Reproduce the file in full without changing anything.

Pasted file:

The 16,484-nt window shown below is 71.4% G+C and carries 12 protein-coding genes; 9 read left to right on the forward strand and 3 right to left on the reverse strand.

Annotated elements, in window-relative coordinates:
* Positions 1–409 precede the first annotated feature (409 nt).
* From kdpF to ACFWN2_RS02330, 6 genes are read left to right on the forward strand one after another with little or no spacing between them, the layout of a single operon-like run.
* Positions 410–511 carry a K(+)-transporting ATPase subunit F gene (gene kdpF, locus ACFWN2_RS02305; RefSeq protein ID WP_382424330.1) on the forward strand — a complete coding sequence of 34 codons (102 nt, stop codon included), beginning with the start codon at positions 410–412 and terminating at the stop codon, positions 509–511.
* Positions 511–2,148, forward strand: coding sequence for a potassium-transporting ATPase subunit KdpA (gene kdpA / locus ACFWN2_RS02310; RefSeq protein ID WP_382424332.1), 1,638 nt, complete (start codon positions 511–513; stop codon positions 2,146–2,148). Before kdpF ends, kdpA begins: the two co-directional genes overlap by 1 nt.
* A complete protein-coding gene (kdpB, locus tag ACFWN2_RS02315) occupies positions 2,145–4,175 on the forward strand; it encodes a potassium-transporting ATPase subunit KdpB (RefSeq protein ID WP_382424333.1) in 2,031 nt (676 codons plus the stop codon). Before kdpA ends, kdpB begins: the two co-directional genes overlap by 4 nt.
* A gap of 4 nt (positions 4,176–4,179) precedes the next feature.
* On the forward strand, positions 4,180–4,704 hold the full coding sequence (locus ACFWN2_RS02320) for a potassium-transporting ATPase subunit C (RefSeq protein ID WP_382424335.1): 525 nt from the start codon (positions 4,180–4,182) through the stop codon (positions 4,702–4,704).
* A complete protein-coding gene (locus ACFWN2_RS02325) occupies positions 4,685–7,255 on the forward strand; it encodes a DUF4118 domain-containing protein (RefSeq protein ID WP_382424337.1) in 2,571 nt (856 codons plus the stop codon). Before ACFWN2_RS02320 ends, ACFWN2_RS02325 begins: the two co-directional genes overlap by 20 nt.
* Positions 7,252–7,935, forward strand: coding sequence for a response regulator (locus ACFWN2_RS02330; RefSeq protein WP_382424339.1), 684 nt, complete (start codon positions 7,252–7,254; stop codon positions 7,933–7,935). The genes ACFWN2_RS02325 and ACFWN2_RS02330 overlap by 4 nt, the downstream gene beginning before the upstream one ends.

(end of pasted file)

The 16,484-nt window shown below is 71.4% G+C and carries 12 protein-coding genes; 9 read left to right on the forward strand and 3 right to left on the reverse strand.

Annotated elements, in window-relative coordinates:
* Positions 1–409 precede the first annotated feature (409 nt).
* From kdpF to ACFWN2_RS02330, 6 genes are read left to right on the forward strand one after another with little or no spacing between them, the layout of a single operon-like run.
* Positions 410–511 carry a K(+)-transporting ATPase subunit F gene (gene kdpF, locus ACFWN2_RS02305; RefSeq protein ID WP_382424330.1) on the forward strand — a complete coding sequence of 34 codons (102 nt, stop codon included), beginning with the start codon at positions 410–412 and terminating at the stop codon, positions 509–511.
* Positions 511–2,148, forward strand: coding sequence for a potassium-transporting ATPase subunit KdpA (gene kdpA / locus ACFWN2_RS02310; RefSeq protein ID WP_382424332.1), 1,638 nt, complete (start codon positions 511–513; stop codon positions 2,146–2,148). Before kdpF ends, kdpA begins: the two co-directional genes overlap by 1 nt.
* A complete protein-coding gene (kdpB, locus tag ACFWN2_RS02315) occupies positions 2,145–4,175 on the forward strand; it encodes a potassium-transporting ATPase subunit KdpB (RefSeq protein ID WP_382424333.1) in 2,031 nt (676 codons plus the stop codon). Before kdpA ends, kdpB begins: the two co-directional genes overlap by 4 nt.
* A gap of 4 nt (positions 4,176–4,179) precedes the next feature.
* On the forward strand, positions 4,180–4,704 hold the full coding sequence (locus ACFWN2_RS02320) for a potassium-transporting ATPase subunit C (RefSeq protein ID WP_382424335.1): 525 nt from the start codon (positions 4,180–4,182) through the stop codon (positions 4,702–4,704).
* A complete protein-coding gene (locus ACFWN2_RS02325) occupies positions 4,685–7,255 on the forward strand; it encodes a DUF4118 domain-containing protein (RefSeq protein ID WP_382424337.1) in 2,571 nt (856 codons plus the stop codon). Before ACFWN2_RS02320 ends, ACFWN2_RS02325 begins: the two co-directional genes overlap by 20 nt.
* Positions 7,252–7,935, forward strand: coding sequence for a response regulator (locus ACFWN2_RS02330; RefSeq protein WP_382424339.1), 684 nt, complete (start codon positions 7,252–7,254; stop codon positions 7,933–7,935). The genes ACFWN2_RS02325 and ACFWN2_RS02330 overlap by 4 nt, the downstream gene beginning before the upstream one ends.